Adwoa Agyeman video recording
Africa’s Design Industry: From Creative Pursuits to the Business of Fashion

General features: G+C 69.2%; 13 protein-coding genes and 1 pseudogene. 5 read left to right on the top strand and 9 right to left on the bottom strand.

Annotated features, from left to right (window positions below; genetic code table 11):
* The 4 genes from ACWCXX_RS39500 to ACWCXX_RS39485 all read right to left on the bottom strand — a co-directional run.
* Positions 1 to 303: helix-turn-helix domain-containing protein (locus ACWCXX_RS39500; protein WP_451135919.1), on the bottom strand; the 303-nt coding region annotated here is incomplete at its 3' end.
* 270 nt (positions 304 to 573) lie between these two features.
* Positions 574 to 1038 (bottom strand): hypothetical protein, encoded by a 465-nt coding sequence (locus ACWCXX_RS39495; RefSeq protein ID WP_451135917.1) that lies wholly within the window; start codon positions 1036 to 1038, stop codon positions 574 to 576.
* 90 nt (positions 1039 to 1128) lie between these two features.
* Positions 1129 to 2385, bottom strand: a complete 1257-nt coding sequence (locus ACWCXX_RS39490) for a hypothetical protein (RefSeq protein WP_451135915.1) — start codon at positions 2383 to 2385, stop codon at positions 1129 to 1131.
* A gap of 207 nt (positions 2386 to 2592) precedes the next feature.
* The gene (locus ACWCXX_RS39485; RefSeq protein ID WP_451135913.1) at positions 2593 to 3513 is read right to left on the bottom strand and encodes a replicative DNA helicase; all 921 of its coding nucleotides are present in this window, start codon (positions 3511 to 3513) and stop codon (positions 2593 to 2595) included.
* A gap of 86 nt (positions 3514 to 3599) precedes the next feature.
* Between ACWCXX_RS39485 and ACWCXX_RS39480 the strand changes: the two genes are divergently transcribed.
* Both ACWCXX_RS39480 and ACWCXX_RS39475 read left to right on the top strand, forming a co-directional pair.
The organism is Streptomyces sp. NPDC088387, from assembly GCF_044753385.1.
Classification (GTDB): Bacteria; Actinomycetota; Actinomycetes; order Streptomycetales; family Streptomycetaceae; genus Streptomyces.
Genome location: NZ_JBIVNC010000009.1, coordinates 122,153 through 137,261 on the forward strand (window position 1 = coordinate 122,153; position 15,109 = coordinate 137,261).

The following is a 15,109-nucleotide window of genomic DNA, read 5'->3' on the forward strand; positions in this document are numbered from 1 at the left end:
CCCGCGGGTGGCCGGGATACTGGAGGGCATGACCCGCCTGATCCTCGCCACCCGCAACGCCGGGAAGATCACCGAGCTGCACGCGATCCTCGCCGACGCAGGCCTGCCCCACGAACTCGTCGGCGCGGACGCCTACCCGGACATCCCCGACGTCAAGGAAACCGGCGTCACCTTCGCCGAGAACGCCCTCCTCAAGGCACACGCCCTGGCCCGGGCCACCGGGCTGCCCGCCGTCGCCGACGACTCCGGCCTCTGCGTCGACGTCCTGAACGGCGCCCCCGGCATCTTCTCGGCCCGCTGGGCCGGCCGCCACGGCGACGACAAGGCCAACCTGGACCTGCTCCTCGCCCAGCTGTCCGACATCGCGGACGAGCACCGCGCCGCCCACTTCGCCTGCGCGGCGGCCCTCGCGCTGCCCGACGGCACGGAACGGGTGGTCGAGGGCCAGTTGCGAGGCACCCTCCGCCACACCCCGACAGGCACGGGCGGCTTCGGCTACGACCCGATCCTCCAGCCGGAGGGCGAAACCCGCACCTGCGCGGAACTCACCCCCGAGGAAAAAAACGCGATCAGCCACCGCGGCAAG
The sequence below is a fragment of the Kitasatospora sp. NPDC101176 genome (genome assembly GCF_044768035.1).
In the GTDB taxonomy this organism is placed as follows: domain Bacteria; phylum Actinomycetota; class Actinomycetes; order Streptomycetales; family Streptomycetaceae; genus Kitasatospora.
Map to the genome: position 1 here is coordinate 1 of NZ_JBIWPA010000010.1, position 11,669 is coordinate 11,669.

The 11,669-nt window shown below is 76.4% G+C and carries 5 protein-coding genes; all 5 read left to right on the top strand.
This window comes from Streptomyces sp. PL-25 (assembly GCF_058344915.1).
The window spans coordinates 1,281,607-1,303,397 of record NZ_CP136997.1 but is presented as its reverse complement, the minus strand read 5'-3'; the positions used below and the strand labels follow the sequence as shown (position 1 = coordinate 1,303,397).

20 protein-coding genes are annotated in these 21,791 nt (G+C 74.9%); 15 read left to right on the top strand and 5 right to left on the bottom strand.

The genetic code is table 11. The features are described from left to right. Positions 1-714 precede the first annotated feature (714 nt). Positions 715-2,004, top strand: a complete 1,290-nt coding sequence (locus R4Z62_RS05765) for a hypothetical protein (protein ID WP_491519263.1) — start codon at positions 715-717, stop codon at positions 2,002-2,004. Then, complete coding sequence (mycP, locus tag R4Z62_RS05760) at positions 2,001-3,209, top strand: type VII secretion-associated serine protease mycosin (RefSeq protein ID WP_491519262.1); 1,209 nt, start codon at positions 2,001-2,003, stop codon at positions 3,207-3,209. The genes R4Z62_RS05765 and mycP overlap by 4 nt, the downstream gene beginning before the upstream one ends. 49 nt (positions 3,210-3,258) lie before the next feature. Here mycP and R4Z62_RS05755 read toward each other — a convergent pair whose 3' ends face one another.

Africa has inspired Western fashion and visual culture for decades. Constant appropriation of African design and textile ingenuity by the global fashion industry moves profits abroad and subverts cultural dynamics. However, a new generation of African designers has begun and is gaining global recognition and pioneering strategies to market and brand fashion concepts grounded in cultural heritage. I will focus on strategies to legitimize, strengthen and protect Africa’s design industry: protecting intellectual cultural property, and building foundational structures to support a continent-wide fashion industry with the capacity to grow, thrive, and contribute strategically to economic growth. My interdisciplinary approach draws upon interviews, Afropolitan media, design blogs, and my own collaborations with entrepreneurs in communities that have emerged as art and design centers in Ghana and Senegal. I analyze global fashion dynamics in terms of connections between the realms of creative design, economics (marketing, patterns of production, market segmentation, business development, and entrepreneurship), and social anthropology (economic and political organization, law, and patterns of consumption and exchange). A more formalized textile and design industry needs to be nurtured to get African products to local, regional, and global consumers. Small- and medium-scale clothing and textile entrepreneurs already contribute to Africa’s economic development, particularly in Nigeria, South Africa, and Ghana. To become competitive, profitable, and sustainable, the next steps include developing marketable design content, deepening business processes and mechanisms of mass production, and establishing effective marketing and distribution channels. Government support to develop and promote cultural industries is vital; relevant strategies need to be consistently integrated into national development agendas. I close by looking at emerging best practices from South Africa’s Clothing and Textiles Competitiveness Programme (CTCP) initiative and African Growth and Opportunity Act (AGOA) among other initiatives, to explore what African designers need to make the jump to standardization and mass production for larger markets.